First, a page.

The University of Wisconsin announced the winners of the 2021-22 Outstanding Women of Color Award in March.
The award honors UW faculty, staff, students and community members who are women of color. This year, the 14th cohort of the Outstanding Women of Color Award included six women — Dr. Cat N. Burkat, Jennifer Gauthier, Dr. Sheryl L. Henderson, Carola A. Peterson-Gaines, Carolina S. Sarmiento and Danielle Yancey, according to the Diversity, Equity, and Inclusion website.
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These women were chosen out of a nomination pool of just under 50 women, according to Anju Reejhsinghani, who is the assistant vice provost for strategic diversity, equity and inclusion administration and the selection committee co-chair
The selection committee consisted of UW faculty and staff, previous award winners and community members. Despite their robust team, the selection process for this year’s award was difficult, Reejhsinghani said.
“Comments from some of [the previous recipients] were along the lines of, ‘You know, I don’t know that I would have won this award in my year given this incredible pool of talent that we have to consider,’” Reejhsinghani said.
Since the award’s establishment in 2007, over 80 women have been honored, according to the Diversity, Equity, and Inclusion website. UW’s Outstanding Women of Color Award was inspired by the UW-System Outstanding Women of Color in Education Award, which was created in 1994.
The award is given out annually to women selected for their social justice activism, community service, research or teaching on race and ethnicity and community building, according to the Diversity, Equity, & Inclusion website.
As a woman of color herself, Reejhsinghani felt inspired by her role in the process.
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“It really gives me a sense that we have a very strong community of women of color here that continues to support and lift each other up,” Reejhsinghani said. “It’s helped motivate me further in my work in diversity, equity and inclusion.”
One 2021-22 award recipient was Jennifer Gauthier, who is the senior outreach specialist at the Division of Extension and an active member of the Menominee Nation, according to the event program.
During the pandemic, Gauthier brought culturally appropriate community health messages to tribal communities, according to the Diversity, Equity, and Inclusion website. In her work, Gauthier conveyed the importance of social distancing to a community that values large gatherings.
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Gauthier, who is of Ho-Chunk, Oneida and Stockbridge heritage, enjoys her time with the Menominee Nation as it allows her to work with and for her community, she said. Being able to share their stories and experiences is what she loves most about her work, Gauthier said.
“There is so much knowledge out there,” Gauthier said. “It’s a reward to be a part of it and share it and to have people want to share it.”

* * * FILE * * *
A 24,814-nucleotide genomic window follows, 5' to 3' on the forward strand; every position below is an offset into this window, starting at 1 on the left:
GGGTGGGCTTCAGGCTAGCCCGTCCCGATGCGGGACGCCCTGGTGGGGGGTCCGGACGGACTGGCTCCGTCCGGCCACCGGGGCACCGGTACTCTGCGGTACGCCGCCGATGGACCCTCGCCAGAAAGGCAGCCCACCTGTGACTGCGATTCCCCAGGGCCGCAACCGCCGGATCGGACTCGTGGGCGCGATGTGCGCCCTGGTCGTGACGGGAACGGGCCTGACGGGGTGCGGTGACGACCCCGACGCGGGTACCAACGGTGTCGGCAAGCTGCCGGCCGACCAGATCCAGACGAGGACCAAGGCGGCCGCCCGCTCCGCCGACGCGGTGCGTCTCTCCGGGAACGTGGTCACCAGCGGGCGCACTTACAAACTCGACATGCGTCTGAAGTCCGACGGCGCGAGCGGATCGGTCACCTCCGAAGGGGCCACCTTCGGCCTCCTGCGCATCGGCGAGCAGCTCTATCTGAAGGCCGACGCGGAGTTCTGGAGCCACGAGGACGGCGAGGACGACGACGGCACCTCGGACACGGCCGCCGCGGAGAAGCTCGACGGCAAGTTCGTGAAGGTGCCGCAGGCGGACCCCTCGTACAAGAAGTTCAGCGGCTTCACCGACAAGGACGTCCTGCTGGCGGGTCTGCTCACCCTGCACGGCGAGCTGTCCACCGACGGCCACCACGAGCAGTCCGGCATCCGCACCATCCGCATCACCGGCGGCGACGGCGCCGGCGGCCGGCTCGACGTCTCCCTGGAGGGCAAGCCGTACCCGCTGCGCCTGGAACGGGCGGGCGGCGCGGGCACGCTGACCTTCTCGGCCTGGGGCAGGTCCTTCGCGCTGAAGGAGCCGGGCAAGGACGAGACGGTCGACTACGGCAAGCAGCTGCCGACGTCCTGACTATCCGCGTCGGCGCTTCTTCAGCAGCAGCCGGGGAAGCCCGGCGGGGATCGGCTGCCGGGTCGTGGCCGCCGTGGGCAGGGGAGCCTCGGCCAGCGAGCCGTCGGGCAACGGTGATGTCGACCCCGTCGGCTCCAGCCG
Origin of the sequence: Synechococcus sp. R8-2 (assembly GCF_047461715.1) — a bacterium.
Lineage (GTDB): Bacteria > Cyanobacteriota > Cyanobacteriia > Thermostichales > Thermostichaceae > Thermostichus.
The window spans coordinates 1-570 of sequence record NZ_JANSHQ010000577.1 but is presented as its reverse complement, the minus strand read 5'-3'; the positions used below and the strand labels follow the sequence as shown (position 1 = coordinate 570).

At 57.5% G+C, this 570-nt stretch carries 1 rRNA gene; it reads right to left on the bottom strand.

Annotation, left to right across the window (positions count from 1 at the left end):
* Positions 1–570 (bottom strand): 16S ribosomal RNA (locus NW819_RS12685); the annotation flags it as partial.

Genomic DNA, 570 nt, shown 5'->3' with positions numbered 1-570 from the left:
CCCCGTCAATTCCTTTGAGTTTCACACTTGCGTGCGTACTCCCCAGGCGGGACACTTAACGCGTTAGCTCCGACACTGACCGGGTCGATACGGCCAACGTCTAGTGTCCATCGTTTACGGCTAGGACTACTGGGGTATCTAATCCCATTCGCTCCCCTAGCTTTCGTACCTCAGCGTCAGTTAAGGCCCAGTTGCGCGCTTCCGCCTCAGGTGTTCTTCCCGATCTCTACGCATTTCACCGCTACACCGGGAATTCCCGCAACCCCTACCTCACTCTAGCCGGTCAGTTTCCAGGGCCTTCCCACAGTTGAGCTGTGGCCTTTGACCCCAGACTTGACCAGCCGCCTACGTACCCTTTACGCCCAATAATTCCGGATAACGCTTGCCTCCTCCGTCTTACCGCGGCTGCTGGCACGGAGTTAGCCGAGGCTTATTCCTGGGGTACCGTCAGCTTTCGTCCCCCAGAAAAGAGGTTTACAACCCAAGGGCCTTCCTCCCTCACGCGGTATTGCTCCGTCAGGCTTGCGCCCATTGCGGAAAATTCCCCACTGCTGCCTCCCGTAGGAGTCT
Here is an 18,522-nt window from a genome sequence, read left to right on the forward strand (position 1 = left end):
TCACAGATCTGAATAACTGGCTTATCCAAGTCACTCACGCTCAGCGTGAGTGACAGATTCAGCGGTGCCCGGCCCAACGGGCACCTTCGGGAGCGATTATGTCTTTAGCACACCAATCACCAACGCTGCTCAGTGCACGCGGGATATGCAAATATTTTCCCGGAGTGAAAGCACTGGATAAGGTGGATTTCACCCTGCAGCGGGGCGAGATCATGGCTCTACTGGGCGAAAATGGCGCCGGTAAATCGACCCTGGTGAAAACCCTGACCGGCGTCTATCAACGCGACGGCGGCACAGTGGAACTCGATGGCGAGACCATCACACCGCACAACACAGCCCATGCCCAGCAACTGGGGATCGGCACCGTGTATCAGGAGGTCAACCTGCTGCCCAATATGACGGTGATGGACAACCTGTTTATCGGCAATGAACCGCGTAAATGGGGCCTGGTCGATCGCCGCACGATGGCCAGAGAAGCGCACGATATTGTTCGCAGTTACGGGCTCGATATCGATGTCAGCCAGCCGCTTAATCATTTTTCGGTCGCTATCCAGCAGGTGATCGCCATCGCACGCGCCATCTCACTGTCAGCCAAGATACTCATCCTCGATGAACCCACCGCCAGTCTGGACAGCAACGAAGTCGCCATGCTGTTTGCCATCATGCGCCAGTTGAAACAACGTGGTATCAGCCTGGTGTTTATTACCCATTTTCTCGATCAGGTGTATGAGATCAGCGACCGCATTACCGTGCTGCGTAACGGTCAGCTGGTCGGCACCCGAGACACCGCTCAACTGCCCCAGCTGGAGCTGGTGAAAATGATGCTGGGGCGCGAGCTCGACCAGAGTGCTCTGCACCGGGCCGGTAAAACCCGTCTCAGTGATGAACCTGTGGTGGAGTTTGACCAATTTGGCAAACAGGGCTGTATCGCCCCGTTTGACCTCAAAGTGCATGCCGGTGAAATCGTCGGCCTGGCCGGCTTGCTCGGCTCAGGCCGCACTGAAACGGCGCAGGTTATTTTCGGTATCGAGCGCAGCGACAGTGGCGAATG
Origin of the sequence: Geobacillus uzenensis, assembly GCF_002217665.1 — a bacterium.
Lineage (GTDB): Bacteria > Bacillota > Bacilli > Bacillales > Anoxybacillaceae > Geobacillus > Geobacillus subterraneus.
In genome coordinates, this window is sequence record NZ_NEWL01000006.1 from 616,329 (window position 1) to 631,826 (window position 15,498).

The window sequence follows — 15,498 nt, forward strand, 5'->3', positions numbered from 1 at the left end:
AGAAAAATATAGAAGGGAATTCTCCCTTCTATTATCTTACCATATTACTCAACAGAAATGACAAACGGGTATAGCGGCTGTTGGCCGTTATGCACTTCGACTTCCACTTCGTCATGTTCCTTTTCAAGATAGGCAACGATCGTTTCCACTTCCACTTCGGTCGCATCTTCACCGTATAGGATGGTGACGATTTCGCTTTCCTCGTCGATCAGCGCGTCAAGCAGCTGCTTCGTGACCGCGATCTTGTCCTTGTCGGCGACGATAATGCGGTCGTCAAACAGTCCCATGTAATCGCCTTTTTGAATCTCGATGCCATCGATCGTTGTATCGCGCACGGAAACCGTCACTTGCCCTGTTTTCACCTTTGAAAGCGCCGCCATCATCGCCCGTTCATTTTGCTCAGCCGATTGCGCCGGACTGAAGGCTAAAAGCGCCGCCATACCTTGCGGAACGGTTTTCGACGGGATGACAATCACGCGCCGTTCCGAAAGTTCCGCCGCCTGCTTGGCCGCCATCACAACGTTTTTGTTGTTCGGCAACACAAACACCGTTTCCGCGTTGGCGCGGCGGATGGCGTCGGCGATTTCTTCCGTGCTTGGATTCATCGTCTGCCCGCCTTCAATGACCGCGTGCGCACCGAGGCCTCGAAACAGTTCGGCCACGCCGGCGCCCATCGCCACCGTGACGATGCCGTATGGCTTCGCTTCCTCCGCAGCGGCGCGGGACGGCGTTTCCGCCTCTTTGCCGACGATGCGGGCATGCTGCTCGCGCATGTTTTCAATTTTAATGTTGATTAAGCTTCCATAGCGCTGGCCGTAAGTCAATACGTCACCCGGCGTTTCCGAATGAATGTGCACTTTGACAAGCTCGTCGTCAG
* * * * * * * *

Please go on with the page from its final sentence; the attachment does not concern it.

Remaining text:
Gauthier also teaches about gardening and product distribution in the Indigenous food system. Recently, she helped create a resource guide called Harvest of the Moon, which combines language and recipes to reconnect old Menominee food-ways.
Gauthier was shocked to find out that her colleagues and coworkers had nominated for the Outstanding Women of Color Award.
“I don’t know how to describe it,” Gauthier said. “But it was just unbelievable and overwhelming in the best way that you can possibly think of.”
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While Gauthier knows no one does social justice work just to receive awards, they still help motivate recipients and nominees, she said.
Another recipient, Carolina Sarmiento, felt the same. Sarmiento is an assistant professor at UW School of Human Ecology and an affiliate in the Department of Urban and Regional Planning. Like Gauthier, she felt inspired by the experience.
“For me, to get an award for the work that I do is really humbling, but it’s also, I hope, an opportunity to shed light on the real folks who are doing the serious everyday work,” Sarmiento said.
Sarmiento’s research focuses on cultural spaces for working-class communities of color, which are often destroyed by gentrification, according to the Diversity, Equity, and Inclusion website.
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Sarmiento said she is currently working on a collaboration with Voces De La Frontera, a center that advocates for better worker safety and wages for immigrants. The goal of the collaboration is to help meet workers’ basic needs and protect their rights, which is especially crucial during the pandemic.
Like Gauthier, Sarmiento said she views this award as a recognition for women of color across the community and beyond, acknowledging those who work hard to better their communities every day.
“I think, and I hope, that this award provides some light on the folks who don’t get the awards and aren’t getting any recognition, but are really battling everyday not just to survive, but to build, shape and transform their homes, communities and neighborhoods,” Sarmiento said.